Stand­ing proud

Over the cen­turies Nor­wich’s his­toric King Street has been packed with pubs. Now a new bar and restau­rant, in an an­cient build­ing, is the Last Pub Stand­ing. ROWAN MAN­TELL popped in for a bite to eat

EDP Norfolk - - Inside -

We visit Nor­wich’s Last Pub Stand­ing

IT WAS icy out­side, but within sec­onds of step­ping into the Last Pub Stand­ing, I was feel­ing the love. The wel­come was warm, the at­mos­phere friendly, the dé­cor par­tic­u­larly at­trac­tive blend­ing wooden floor­boards, fires in pretty tiled fire­places, tex­tured gold and sil­ver ceil­ings, stylish yet com­fort­able sofas seat­ing ar­ranged in so­cia­ble group­ings, chairs and ta­bles for more se­ri­ous eat­ing. There was even a line of seats with luggage racks above styled to look like a vin­tage rail­way car­riage, and a win­dow (lit­er­ally) on to the past with a glazed sec­tion of floor ex­pos­ing the cel­lar be­low and a glass cab­i­nets of cu­riosi­ties linked to the re­cent re­fit.

The quirky steam-punk style pic­tures on the walls, and theme of travel, are car­ried through to the menu. The con­cept is based on street food from around the world so main cour­ses range from In­done­sian chicken sa­tay to Ar­gen­tinian steak and from South African Bo­ere­wors (sausages with spicy beans and maize) on to Viet­namese chicken salad.

The Last Pub Stand­ing has three at­mo­spheric restau­rant rooms up­stairs but on a quiet weekday evening we chose a win­dow seat in the friendly bar area, and be­gan our food jour­ney in Le­banon (for me) and Scot­land (for my hus­band.) His Cullen Skink was a hearty had­dock, leek and potato broth, served with bread. My Le­banese meze was an im­pres­sively laden plate of falafel, hum­mus, tab­bouleh (a salad of bul­gar and pars­ley and much more be­sides) and sam­bousek (a cres­cent of pas­try-wrapped cheesey love­li­ness), served with lots of par­tic­u­larly splen­did flat­bread. The dif­fer­ent breads at the Last Pub Stand­ing de­serve a men­tion of their own as they are so good, and are served with sev­eral of the dishes – in­clud­ing our main cour­ses of Hun­gar­ian goulash and the Per­sian jewelled lamb. The meat is also ex­cel­lent, and there are sev­eral fish dishes too, but veg­e­tar­i­ans might feel a lit­tle over­looked. There’s a great-sound­ing mush­room, red lentil, stil­ton and ch­est­nut roast on the Sun­day menu, and the bar snacks in­clude veg­gie dishes, but there is not a mas­sive choice.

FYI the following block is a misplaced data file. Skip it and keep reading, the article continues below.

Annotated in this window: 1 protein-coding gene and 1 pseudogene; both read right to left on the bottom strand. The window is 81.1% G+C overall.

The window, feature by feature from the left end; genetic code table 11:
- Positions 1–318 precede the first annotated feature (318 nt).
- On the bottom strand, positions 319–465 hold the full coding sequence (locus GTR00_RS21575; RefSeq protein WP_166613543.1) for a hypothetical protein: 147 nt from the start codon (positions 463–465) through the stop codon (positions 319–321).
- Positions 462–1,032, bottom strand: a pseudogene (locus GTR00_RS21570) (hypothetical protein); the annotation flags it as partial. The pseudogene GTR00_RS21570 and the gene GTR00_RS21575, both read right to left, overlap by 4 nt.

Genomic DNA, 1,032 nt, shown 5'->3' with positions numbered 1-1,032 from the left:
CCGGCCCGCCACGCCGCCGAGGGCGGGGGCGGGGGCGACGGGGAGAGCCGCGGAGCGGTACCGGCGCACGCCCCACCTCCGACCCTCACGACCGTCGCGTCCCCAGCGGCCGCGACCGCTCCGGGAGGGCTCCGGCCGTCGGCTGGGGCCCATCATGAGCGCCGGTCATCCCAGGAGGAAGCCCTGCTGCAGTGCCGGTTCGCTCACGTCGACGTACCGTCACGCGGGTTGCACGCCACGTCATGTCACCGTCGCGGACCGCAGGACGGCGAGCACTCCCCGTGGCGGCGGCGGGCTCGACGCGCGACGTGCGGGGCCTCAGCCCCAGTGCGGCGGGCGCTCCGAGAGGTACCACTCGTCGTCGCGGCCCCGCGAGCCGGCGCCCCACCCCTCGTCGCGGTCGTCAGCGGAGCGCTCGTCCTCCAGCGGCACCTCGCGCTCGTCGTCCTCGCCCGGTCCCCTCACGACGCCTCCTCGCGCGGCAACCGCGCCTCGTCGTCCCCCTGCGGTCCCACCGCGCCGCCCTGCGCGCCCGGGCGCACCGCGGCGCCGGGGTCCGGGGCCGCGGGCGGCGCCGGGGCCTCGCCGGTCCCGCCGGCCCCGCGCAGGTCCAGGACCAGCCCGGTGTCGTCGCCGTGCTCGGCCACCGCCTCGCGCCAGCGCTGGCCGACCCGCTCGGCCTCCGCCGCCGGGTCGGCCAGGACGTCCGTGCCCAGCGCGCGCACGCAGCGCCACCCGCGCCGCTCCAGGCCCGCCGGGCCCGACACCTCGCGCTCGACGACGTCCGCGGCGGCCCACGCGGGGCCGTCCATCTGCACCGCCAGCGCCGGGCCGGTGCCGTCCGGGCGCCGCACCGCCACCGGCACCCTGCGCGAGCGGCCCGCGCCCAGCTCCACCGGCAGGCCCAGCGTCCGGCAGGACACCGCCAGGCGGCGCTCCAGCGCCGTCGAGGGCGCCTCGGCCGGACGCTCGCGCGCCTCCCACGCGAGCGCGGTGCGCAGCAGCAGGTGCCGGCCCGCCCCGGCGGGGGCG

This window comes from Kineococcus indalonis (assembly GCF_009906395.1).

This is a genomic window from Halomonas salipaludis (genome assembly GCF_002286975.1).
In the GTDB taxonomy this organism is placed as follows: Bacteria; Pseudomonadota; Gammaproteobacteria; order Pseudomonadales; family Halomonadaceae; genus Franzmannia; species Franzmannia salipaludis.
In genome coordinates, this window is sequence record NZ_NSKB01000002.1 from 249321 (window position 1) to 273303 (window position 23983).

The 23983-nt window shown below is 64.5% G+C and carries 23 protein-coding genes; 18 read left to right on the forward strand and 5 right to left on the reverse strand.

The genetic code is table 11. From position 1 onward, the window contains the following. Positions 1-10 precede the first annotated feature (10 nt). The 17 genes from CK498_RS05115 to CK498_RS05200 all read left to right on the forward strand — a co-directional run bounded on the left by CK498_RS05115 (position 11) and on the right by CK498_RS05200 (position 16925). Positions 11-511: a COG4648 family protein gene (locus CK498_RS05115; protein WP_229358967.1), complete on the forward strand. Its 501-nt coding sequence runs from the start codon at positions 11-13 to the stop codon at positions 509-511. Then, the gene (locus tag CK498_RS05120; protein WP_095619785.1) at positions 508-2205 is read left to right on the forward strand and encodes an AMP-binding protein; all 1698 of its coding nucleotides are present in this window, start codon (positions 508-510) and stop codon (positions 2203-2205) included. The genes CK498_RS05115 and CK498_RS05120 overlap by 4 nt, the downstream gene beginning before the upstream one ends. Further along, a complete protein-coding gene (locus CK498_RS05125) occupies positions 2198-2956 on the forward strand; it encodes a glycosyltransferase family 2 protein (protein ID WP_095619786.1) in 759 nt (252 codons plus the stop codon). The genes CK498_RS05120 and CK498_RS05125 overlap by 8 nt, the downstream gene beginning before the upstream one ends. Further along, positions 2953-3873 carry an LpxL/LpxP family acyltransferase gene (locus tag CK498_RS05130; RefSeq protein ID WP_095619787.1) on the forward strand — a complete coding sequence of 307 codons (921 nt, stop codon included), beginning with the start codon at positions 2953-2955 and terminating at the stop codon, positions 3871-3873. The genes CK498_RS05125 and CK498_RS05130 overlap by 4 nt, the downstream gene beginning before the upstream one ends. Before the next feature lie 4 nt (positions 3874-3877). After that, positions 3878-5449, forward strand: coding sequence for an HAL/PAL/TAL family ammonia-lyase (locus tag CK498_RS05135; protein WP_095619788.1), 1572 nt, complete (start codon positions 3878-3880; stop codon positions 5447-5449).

How­ever, for meat eaters it is mar­vel­lous. There was so much ten­der beef in warm­ing paprika sauce, served with suetty shred­ded dumplings, for me, and melt-in-the-mouth lamb with orange and cin­na­mon rice and pome­gran­ate seeds for Howard, that we were un­able to fin­ish the bread, or even start a pud­ding. I’m as­sum­ing the car­damom, saf­fron and choco­late bread and but­ter pud­ding, would have been par­tic­u­larly good. There’s also a cheese­cake of the day and a cheese­board which brings the menu back to Nor­folk, with Nor­folk Dap­ple and Tawny and White Lady and more. It will soon lure me back to the Last Pub Stand­ing. With rea­son­able prices and friendly and ea­ger-to-please staff, whether you want a rich, hearty and au­then­tic meal from around the world, or just a beer, glass of wine, cof­fee, or bar-snack pie of the day, the Last Pub Stand­ing de­serves to be a des­ti­na­tion in it­self and pretty much stand­ing room only.Š

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